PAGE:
How many types of INO are there?

How many types of INO are there?

INO is classified into three main types: Unilateral. This condition affects only one eye. Bilateral.

What causes INO?

The most common causes of INO are multiple sclerosis and brainstem infarction. Other causes include head trauma, brainstem and fourth ventricular tumors, Arnold-Chiari malformation, infection, hydrocephalus, and lupus erythematosus.

What is internuclear ophthalmoplegia?

Internuclear ophthalmoplegia or ophthalmoparesis (INO) is an ocular movement disorder that presents as an inability to perform conjugate lateral gaze and ophthalmoplegia due to damage to the interneuron between two nuclei of cranial nerves (CN) VI and CN III (internuclear).

What is bilateral INO?

Bilateral INO is less common than unilateral INO, and is more often seen in patients with multiple sclerosis. Bilateral INO is characterized by bilateral manifestation of INO discussed previously in addition to a vertical gaze-evoked nystagmus on upward gaze.

Where is the lesion in INO?

Internuclear ophthalmoplegia (INO) is a disorder of horizontal ocular movement due to a lesion in the brain stem (usually in the pons, specifically along the medial longitudinal fasciculus between the VI and III nuclei).

Where is the lesion in internuclear ophthalmoplegia?

Internuclear ophthalmoplegia occurs due to a lesion in the medial longitudinal fasciculus (MLF) by blocking the connection between the contralateral sixth nerve nucleus and the ipsilateral third nerve nucleus, thus affecting horizontal gaze.

What is Webino?

Wall-eyed bilateral internuclear ophthalmoplaegia (WEBINO) is a rare neuro-ophthalmological condition characterised by dissociated abducting nystagmus, impaired convergence and supranuclear vertical gaze palsy.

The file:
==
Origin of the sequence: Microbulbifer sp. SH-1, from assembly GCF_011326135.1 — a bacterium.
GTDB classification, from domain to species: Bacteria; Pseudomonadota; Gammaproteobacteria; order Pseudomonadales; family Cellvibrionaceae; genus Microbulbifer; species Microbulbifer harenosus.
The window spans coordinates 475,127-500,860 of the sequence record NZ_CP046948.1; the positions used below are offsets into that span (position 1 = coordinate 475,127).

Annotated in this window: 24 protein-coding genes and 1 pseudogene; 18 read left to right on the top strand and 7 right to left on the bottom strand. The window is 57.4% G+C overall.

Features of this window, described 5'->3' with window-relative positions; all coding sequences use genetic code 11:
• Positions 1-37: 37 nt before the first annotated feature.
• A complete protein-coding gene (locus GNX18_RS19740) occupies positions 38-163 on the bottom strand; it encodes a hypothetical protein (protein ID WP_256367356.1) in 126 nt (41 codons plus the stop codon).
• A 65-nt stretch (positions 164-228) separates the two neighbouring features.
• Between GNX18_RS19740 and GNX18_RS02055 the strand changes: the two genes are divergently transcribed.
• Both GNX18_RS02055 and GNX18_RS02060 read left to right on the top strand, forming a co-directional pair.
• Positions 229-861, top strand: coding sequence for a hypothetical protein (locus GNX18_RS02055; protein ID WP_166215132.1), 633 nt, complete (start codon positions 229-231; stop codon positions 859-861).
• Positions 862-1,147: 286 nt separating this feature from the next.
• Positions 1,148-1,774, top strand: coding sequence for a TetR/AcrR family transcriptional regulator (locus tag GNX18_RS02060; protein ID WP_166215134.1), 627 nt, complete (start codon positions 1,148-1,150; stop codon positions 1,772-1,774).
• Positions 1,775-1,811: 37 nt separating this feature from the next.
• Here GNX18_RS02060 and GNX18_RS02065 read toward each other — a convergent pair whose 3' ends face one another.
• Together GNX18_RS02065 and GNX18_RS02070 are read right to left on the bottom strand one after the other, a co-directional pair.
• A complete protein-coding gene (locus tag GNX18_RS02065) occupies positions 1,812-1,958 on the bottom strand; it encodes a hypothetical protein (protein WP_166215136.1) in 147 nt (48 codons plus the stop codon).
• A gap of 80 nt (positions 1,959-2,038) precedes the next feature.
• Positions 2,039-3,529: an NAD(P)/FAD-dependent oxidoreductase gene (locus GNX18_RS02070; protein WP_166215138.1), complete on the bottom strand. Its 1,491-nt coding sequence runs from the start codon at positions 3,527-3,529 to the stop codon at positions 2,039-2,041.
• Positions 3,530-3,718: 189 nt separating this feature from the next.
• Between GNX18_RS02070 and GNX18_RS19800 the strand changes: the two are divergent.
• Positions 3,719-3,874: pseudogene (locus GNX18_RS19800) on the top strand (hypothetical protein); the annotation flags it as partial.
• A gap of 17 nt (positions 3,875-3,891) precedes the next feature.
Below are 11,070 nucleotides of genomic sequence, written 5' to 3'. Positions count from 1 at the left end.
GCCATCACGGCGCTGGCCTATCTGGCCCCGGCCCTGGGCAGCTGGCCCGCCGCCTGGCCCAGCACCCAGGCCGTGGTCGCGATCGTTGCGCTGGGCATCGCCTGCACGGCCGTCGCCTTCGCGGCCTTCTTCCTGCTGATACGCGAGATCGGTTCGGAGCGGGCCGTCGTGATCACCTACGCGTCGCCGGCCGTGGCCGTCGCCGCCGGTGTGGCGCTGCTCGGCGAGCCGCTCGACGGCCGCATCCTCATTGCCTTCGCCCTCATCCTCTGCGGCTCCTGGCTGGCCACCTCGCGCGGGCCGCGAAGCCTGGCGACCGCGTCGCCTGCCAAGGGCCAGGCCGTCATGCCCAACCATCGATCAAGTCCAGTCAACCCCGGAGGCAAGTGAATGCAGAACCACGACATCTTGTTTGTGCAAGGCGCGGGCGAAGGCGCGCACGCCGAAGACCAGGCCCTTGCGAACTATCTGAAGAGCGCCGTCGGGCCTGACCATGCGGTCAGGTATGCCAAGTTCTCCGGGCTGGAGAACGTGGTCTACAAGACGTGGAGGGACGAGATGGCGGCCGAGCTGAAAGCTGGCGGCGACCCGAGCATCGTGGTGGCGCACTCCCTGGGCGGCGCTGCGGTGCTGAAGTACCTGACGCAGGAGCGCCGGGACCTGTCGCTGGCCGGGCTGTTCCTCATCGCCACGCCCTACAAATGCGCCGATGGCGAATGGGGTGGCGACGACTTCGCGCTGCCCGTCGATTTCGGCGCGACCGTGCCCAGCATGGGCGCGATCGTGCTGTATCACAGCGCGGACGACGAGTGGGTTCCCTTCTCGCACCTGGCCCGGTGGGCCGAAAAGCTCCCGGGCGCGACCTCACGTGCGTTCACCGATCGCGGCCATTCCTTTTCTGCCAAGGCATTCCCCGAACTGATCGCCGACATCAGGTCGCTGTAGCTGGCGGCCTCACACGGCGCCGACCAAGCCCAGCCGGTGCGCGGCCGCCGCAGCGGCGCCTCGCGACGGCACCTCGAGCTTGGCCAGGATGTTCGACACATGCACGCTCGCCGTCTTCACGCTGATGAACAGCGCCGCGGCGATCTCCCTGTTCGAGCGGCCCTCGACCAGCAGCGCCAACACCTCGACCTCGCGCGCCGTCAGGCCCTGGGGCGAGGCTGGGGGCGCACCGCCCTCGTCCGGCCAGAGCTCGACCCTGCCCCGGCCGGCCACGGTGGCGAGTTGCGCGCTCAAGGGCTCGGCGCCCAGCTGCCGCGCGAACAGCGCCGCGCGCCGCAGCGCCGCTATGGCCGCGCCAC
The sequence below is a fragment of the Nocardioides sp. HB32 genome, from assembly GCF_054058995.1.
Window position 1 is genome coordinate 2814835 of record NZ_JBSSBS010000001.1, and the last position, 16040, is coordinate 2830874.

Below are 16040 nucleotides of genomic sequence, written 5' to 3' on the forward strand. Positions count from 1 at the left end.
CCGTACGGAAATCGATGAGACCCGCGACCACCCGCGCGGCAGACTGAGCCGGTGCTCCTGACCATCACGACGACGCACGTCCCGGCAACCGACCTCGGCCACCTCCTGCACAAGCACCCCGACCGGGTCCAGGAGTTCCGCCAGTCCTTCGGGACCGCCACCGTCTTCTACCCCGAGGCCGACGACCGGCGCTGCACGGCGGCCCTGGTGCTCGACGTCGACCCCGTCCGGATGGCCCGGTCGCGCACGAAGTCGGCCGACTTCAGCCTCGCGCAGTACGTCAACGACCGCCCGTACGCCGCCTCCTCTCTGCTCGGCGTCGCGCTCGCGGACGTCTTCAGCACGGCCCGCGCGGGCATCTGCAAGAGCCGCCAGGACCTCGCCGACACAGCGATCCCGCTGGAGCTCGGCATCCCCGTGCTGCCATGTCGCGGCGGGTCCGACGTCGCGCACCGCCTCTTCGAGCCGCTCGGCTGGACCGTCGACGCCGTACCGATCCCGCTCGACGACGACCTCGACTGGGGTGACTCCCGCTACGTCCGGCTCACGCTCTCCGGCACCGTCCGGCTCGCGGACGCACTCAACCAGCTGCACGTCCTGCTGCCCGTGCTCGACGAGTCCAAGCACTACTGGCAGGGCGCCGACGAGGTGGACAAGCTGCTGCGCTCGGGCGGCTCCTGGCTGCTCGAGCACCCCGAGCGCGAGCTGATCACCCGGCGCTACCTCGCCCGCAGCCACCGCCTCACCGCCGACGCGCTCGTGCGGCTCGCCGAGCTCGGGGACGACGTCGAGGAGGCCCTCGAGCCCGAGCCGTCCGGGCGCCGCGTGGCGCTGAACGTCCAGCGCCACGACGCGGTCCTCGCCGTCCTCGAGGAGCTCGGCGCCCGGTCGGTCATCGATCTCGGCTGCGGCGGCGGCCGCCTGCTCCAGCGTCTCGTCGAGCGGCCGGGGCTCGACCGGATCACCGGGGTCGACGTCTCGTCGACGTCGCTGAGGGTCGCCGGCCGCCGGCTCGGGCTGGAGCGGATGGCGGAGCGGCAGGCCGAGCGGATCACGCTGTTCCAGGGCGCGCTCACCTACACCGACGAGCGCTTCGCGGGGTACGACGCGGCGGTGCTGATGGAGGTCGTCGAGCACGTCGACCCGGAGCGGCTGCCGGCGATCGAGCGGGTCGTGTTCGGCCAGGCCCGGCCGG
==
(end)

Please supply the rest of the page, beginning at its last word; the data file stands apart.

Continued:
What is the function of the MLF?

The MLF is a fiber tract located directly ventrolateral to the oculomotor nucleus that interconnects the oculomotor nucleus, trochlear nucleus, and abducens nucleus (Figure 1). The MLF serves to facilitate yoked eye movements (i.e., simultaneous abduction of the right eye and adduction of the left or vice versa).

Is the MLF in the medulla?

The medial longitudinal fasciculus (MLF) is an area of crossed over tracts, on each side of the brainstem. These bundles of axons are situated near the midline of the brainstem.

What is Oculopharyngeal muscular dystrophy OPMD?

Oculopharyngeal muscular dystrophy (OPMD) is a rare genetic muscle disorder with onset during adulthood most often between 40 and 60 years of age. OPMD is characterized by slowly progressive muscle disease (myopathy) affecting the muscles of the upper eyelids and the throat.

What is a heliotrope rash?

Heliotrope rash is one of the characteristic skin manifestations of juvenile dermatomyositis. It is a reddish-purple rash on the upper eyelids that is usually bilateral. Case Presentation. We report a boy who presented with unilateral heliotrope rash, Gottron’s papules, and muscle weakness.

What causes MLF lesion?

The underlying pathology is a unilateral lesion in the dorsal pontine tegmentum that affects the pontine lateral gaze center and the adjacent MLF. Multiple sclerosis is the usual cause. Other causes include brainstem glioma, infraction, or myasthenia gravis.

Why is convergence normal in internuclear ophthalmoplegia?

The affected eye adducts normally in convergence because convergence does not require signals from the horizontal gaze center. This finding distinguishes internuclear ophthalmoplegia from 3rd cranial nerve palsy.

What are the types of internuclear ophthalmoplegia?

Earlier investigators had originally designated two types of internuclear ophthalmoplegia: an anterior type, in which the medial rectus muscle is paralyzed for conjugate movements toward the side of the lesion but functions normally in convergence and the lateral rectus muscle operates normally on lateral gaze,…

What is the prognosis of internuclear ophthalmoplegia?

When the cause of the internuclear ophthalmoplegia is MS, infection, or trauma, most people show a complete recovery. Full recovery is less favorable if the cause is a stroke or other cerebrovascular problem.

What are the etiologies of ophthalmoplegia?

A number of etiologies have been implicated in INO and ‘INO plus’ syndromes 1-3,8: Furthermore, a pseudointernuclear ophthalmoplegia can be seen in conditions causing complex ophthalmoplegia such as myasthenia gravis or Miller Fisher syndrome 1,9.

Can MRI help diagnose internuclear ophthalmoplegia?

The physical examination in most patients with internuclear ophthalmoplegia helps practitioners to arrive at a diagnosis. However, investigations like neuroimaging assist in finding the underlying cause. MRI can be a valuable tool in this regard, and up to 75% of patients may have a visible lesion.